With Missouri’s Amendment 1, voters will decide if all state elected officials should have term limits

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JEFFERSON CITY, Mo. — Missouri voters have a chance to decide whether more state elected officials should have term limits. 

There are two amendment questions on all Missouri ballots in the upcoming election, Amendment 3 and Amendment 1. Amendment 1 asks voters if some state elected officials should be restricted to two four-year terms. 

Currently in Missouri, the governor, treasurer and members of the general assembly are constricted to no more than eight years in those seats.

“Right now, in Missouri, we have inconsistencies on the way that term limits are applied to certain elected officials,” said State Sen. Tony Luetkemeyer, who sponsored the bill in 2019. “If pass, it would apply term limits consistently across the board to all the other state-wide officials that are currently exempted.

Amendment 1 on the ballot reads:

“Do you want to amend the Missouri Constitution to extend the two-term restriction that currently applied to the Governor, Treasurer to the Lt. Governor, Secretary of State, Auditor and the Attorney General?”

Missouri voters approved governor term limits in 1965, then treasurer in 1970 and general assembly restrictions in 1992.

“It’s important to keep people who are in elected office accountable to the public, and I think it’s important that people don’t become entrenched career politicians,” Luetkemeyer said.

Luetkemeyer said term limits generally have bipartisan support, but not everyone thinks it’s a good idea, like Republican State Sen. Ed Emery from southwestern Missouri.

“The offices that the term limits would now be expanded to are significantly different from the offices that we currently have term-limited,” Emery said. “In my view, the offices that we are extending the term limits to have a significant value on how long that person has been there.”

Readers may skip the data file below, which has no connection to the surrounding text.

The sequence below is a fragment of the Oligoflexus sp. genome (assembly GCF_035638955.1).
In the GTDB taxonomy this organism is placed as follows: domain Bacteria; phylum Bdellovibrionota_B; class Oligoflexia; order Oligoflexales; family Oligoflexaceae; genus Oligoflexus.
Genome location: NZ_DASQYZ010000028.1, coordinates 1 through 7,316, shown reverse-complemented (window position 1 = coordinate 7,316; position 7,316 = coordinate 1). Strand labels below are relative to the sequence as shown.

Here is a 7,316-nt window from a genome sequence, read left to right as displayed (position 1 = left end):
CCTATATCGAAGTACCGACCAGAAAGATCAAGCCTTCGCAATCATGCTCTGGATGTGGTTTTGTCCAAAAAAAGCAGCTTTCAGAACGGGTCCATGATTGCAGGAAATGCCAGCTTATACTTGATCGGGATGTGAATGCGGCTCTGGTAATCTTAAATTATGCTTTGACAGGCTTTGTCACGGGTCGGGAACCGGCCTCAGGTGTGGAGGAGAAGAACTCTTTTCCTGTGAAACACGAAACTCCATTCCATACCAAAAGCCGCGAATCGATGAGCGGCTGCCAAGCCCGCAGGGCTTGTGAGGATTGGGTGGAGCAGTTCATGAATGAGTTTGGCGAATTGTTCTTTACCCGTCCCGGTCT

Emery said these certain elected officials don’t have the power to sign, write or veto law. 

“The offices that this would be expanded to are of a different nature,” Emery said. “They are offices that are more lined with expertise and experience.”

Emery isn’t completely opposed to term limits. He said he believes they do both good and harm. 

“What it does is take power away from the voters,” Emery said. “It says there are certain people that the government will no longer allow you to vote for even if you wanted to vote for them.”

He said that term limits also hold politicians accountable, but the elected officials in the ballot question serve a government function. 

“When you come into these offices, you know you’re not only going to be there temporarily and your thoughts are not totally focused on government, they are focused on things beyond the government which I think makes you a better public servant,” Emery said. “Voters benefit more from leaving those experiences in those offices than they benefit from instancing they can’t stay too long.”

Luetkemeyer said if voters pass Amendment 1 on Tuesday, it will go into effect at the beginning of the new year. This mean if someone is re-elected Tuesday, like Secretary of State Jay Ashcroft, the two-term restriction starts after their reelection, meaning his previous term doesn’t count.

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